This study continues to reveal connections between the rest of Philipp Nicolai’s alleged “songs”, that are not found accompanied by notation, and possible music that the author may have intended for his texts. The first of two “polemic“ poems are examined: the so-called Klagelied der Christlichen Kirchen zu Gott über die Calvinianer und Rottengeister (“A sad song of the Christian churches about the Calvinists and the spirits of division”). The other polemic “song” of Nicolai is named So wünsch ich nun eine gute Nacht (“Thus I wish a good night [to the world]”) and will appear in a future publication. Probably written during Nicolai’s voluntary exile at Unna during a plague outbreak, the common denominator of these two poems is the complaining and politicized tone, at times nearing desperation of the evil opposing true Christian world, the corruption and abusiveness of Nicolai’s enemies. Biblical and folklore metaphores are employed to convey a vivid picture of the calamous situation as perceived by the author.
The method of finding relevant melodies relies on common words, phrases, and in the case of Klagelied, the whole first stanza of the text being used in another song, to which the melody is known. Further research, however, reveals several melodies. Because these melodies are set to both sacred and vernacular lyrics, the article sets the theoretical model of Prof. Stoyan Djudjev and his analysis of variants and relashionships in folk music. Then, the name of J. S. Bach and his intended choral by the name of Mag ich unglück nicht widerstahn is mentioned, posing the question of a choice of cantus firmus. At that point, a brief discussion is required, dealing with the matter of differentiating between Martin Luther and Johann Walter’s hymnals and imitative such, called Enheridions. The authoress of Mag ich, Queen Maria, is presented, together with theories around her song creation. From that point on, this study examines available documents, offering different song melodies, composers, and versions of the materials found. Finally, in an attempt to analyze the collected data, a table is comprised, visually delineating the following: 1. Geographical location of where the composers and melodies were active (using symbols on a map of Central Europe). 2. A timeline (approximate years). 3. A note about the relationship between text and melody in terms of a successful (or less so) fusion, aiming to further illuminate any proof of music belonging to the poetry.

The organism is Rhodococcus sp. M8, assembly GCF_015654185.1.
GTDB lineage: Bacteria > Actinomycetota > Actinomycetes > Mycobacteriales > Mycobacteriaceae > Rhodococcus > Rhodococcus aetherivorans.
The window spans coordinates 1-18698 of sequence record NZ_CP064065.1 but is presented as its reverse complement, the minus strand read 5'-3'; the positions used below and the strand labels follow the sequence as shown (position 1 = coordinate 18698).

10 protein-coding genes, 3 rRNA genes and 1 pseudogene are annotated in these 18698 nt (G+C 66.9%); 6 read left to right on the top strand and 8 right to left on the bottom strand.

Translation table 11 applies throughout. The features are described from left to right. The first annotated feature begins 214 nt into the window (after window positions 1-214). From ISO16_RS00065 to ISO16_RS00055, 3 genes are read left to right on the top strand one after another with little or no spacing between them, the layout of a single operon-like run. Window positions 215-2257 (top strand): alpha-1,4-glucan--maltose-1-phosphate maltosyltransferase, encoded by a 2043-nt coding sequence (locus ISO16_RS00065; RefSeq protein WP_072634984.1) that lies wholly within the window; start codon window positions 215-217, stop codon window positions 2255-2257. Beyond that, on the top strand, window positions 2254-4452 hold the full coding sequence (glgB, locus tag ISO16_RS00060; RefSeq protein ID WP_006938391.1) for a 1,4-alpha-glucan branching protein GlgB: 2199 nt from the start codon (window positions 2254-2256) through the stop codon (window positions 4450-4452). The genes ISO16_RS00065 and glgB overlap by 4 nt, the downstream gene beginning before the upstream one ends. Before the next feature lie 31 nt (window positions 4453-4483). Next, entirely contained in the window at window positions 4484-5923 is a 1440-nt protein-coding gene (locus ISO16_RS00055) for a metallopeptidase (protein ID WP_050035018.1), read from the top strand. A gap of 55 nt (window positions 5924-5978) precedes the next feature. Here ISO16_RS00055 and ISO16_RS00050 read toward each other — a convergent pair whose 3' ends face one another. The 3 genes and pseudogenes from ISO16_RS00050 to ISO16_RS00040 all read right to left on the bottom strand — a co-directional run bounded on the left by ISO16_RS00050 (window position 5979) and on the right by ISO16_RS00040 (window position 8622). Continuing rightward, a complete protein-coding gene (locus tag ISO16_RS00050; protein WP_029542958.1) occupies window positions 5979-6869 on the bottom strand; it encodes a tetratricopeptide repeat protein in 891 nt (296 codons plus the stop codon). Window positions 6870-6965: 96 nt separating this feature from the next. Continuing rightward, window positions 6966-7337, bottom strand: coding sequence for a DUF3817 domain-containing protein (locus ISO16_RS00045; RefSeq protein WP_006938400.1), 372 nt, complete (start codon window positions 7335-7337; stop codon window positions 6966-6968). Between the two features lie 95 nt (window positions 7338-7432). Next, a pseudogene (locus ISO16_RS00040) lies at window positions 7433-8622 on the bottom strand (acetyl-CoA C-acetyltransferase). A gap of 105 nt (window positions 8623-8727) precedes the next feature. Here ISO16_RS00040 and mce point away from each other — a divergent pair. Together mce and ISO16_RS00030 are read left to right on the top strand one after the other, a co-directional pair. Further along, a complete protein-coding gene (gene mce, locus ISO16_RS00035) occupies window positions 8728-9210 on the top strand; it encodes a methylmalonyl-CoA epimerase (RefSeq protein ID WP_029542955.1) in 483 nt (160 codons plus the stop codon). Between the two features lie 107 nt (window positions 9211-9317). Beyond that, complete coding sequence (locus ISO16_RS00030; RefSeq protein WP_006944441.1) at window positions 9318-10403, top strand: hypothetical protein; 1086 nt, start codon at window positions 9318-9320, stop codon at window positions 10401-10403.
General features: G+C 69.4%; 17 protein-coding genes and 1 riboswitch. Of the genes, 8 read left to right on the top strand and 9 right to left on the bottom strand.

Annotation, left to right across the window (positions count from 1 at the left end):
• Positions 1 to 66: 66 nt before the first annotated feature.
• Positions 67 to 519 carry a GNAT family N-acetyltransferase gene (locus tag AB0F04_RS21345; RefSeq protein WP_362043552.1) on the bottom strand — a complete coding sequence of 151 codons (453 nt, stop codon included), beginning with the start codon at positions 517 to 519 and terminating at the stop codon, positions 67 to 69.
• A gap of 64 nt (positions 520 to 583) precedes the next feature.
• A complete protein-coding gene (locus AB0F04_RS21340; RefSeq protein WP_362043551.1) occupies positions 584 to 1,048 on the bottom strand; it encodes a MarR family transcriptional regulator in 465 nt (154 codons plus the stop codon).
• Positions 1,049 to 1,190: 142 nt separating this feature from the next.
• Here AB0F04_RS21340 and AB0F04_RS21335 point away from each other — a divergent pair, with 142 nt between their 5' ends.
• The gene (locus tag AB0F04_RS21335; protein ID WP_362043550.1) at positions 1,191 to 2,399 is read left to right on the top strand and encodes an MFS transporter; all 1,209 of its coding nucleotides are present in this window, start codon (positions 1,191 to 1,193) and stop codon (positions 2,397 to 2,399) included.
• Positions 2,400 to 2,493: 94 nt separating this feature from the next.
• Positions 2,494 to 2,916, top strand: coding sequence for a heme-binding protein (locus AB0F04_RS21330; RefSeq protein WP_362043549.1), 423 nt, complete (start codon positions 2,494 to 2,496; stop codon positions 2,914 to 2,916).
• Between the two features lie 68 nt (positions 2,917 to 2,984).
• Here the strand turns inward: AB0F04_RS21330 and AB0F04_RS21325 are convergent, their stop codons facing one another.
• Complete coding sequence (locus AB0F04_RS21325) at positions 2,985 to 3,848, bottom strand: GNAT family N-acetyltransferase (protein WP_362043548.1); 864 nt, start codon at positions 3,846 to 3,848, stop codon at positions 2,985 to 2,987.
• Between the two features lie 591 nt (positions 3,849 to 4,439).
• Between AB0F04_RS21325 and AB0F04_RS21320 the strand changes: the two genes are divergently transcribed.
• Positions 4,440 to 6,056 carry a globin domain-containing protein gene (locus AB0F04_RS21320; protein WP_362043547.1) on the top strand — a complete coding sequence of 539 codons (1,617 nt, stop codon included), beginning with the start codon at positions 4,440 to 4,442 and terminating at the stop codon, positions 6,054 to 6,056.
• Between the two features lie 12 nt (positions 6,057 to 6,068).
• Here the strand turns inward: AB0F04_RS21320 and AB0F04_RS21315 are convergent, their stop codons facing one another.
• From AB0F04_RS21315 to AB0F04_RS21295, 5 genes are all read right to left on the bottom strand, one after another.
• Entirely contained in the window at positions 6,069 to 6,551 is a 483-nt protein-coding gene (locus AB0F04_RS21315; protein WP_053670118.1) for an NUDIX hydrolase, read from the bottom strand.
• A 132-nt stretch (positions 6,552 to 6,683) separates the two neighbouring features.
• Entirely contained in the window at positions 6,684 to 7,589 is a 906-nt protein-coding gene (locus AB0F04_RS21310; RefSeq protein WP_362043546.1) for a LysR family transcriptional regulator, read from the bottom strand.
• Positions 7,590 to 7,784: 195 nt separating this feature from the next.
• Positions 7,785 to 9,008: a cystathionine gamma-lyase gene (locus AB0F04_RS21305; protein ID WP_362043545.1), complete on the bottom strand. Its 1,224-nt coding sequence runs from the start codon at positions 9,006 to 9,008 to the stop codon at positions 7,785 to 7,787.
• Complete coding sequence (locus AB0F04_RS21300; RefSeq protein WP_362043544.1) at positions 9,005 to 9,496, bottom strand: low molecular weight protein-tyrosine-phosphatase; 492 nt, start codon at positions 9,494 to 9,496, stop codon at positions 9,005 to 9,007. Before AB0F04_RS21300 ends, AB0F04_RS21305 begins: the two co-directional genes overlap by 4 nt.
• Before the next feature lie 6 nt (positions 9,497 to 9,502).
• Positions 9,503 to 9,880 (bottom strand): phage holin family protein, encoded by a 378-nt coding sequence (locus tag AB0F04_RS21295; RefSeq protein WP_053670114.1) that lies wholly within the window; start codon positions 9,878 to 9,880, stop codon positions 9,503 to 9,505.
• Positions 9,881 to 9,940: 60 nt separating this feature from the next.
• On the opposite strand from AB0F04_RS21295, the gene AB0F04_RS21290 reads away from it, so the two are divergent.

Keywords: Klagelied, Maria Queen of Hungary, Mag ich Unglück nicht widerstahn, [Hans] Newsidler, [Hans] Judenkünig, [Ludwig] Senfl